Tag Archives: varnish

Buying Used Furniture for Restoration: Shellac vs. Stain vs. Varnish

Finished Wooden Desk

Life is full of possibilities. Buying used furniture is no exception, especially when you’re doing it as a restoration or upcycle project.

It can be hard enough finding just the right piece for a space, but factor in all the options out there for customizing it and you’ve got seemingly unlimited options. This quick guide to three of the most common wood finishes should help you get to the right look and texture for you.

Shellac

You might be surprised to know that this finish actually comes from the resin produced by an insect (think about that the next time you drop a chip on a shiny table surface).

That said, shellac can be, in a literal way, an all-natural option. This is versatile stuff, capable of being used as a primer, sealant, and finish all in one. Shellac is renowned for being durable and protective, and even comes in an array of colors that leave a high-gloss look.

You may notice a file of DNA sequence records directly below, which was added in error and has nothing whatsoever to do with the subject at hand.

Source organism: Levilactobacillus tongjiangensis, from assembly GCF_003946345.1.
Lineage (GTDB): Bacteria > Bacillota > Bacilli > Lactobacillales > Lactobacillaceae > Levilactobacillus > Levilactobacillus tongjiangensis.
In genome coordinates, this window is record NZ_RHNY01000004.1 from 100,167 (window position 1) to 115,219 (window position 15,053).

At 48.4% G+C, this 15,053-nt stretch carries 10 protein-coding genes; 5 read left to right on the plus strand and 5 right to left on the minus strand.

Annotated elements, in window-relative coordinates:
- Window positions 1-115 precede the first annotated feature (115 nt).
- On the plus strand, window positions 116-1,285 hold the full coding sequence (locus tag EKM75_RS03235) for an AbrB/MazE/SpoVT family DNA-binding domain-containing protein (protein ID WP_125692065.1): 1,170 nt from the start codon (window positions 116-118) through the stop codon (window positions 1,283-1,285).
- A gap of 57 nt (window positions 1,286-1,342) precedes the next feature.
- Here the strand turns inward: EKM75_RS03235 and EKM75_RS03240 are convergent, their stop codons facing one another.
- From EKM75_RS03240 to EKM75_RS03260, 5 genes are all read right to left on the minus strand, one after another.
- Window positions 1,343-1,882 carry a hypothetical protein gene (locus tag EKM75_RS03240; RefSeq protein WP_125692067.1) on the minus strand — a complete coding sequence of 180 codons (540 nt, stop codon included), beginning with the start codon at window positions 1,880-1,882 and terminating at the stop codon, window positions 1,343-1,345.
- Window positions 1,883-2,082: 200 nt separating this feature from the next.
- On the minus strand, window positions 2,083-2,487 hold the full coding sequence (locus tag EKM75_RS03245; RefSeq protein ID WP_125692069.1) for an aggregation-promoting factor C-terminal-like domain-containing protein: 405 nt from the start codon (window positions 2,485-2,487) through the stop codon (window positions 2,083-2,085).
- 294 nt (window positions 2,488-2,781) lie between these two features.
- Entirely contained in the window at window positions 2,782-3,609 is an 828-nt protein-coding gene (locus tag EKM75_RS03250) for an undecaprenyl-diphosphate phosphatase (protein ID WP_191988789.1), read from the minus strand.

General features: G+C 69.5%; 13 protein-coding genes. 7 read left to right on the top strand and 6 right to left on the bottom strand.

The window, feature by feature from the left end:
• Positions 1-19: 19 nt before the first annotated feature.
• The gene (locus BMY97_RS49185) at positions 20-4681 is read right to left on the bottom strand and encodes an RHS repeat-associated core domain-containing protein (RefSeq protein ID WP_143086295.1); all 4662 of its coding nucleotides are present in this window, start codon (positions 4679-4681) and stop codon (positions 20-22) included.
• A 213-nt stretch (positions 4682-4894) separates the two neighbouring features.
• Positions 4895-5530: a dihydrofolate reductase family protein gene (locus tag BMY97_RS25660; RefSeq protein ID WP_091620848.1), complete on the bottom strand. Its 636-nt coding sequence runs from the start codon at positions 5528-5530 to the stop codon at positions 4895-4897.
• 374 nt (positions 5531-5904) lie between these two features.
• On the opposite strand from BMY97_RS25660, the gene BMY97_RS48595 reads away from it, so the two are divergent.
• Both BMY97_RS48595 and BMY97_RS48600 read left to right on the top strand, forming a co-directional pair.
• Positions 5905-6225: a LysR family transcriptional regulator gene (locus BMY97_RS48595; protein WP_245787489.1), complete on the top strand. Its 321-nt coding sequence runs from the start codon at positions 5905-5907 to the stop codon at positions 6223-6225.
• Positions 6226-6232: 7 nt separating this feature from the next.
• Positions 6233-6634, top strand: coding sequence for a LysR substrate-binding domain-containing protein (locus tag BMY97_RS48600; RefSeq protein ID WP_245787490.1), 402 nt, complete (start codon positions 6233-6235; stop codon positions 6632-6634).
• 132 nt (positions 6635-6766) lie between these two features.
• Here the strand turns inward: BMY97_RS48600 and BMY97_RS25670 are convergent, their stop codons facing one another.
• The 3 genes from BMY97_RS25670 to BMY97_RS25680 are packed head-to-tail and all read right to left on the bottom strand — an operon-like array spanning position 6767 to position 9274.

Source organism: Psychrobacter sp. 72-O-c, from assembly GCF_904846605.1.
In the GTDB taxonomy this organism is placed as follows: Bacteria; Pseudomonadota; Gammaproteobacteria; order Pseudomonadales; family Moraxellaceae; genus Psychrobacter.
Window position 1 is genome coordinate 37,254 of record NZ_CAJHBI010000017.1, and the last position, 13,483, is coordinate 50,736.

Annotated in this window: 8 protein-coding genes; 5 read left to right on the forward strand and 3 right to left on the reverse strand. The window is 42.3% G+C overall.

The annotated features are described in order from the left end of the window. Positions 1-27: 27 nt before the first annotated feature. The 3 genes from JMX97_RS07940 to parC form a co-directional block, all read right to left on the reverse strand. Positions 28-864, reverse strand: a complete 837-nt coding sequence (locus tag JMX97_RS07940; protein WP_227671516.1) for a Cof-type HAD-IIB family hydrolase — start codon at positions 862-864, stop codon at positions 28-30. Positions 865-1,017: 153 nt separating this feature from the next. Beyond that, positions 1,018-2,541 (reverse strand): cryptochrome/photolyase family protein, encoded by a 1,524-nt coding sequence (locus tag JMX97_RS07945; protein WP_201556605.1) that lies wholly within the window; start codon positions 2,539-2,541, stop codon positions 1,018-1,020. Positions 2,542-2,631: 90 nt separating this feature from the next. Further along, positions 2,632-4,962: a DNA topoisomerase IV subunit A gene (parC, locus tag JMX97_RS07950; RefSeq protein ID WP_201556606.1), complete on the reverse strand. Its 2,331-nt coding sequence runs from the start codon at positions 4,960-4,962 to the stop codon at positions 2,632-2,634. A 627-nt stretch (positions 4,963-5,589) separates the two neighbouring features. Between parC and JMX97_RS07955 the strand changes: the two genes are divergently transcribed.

Stain

Treated Wooden Table

One of the big benefits of stain is that it can be used on difficult woods like cherry that tend to resist soaking up finishes.

Stains are easy to apply and can either enhance the wood’s natural look or alter it slightly (this can also depend on the type of wood – lighter-density woods like pine will soak up and be affected much more). However, to lock the look in you’ll also need a finish.

Varnish

This can be where varnish comes in. The great thing about varnish is that it doesn’t provide much of its own look, so if you have natural wood or a stain that you love but need to keep it protected, varnish is your bet.

It also comes in a variety of gloss levels, ranging from “shiny” to “flat,” depending on what you want your wood to look like.

Wood Varnish Application

Which to Choose When Buying Used Furniture

In the end, which one(s) you need is dependent on the look and function you want and even the condition your used furniture piece is in (some may need more help than others). Stain and varnish are the most customizable, while shellac is in some ways more streamlined.

Photo Credits (from top): Pallet Furniture DIY, Daniel Borio, and DIY Network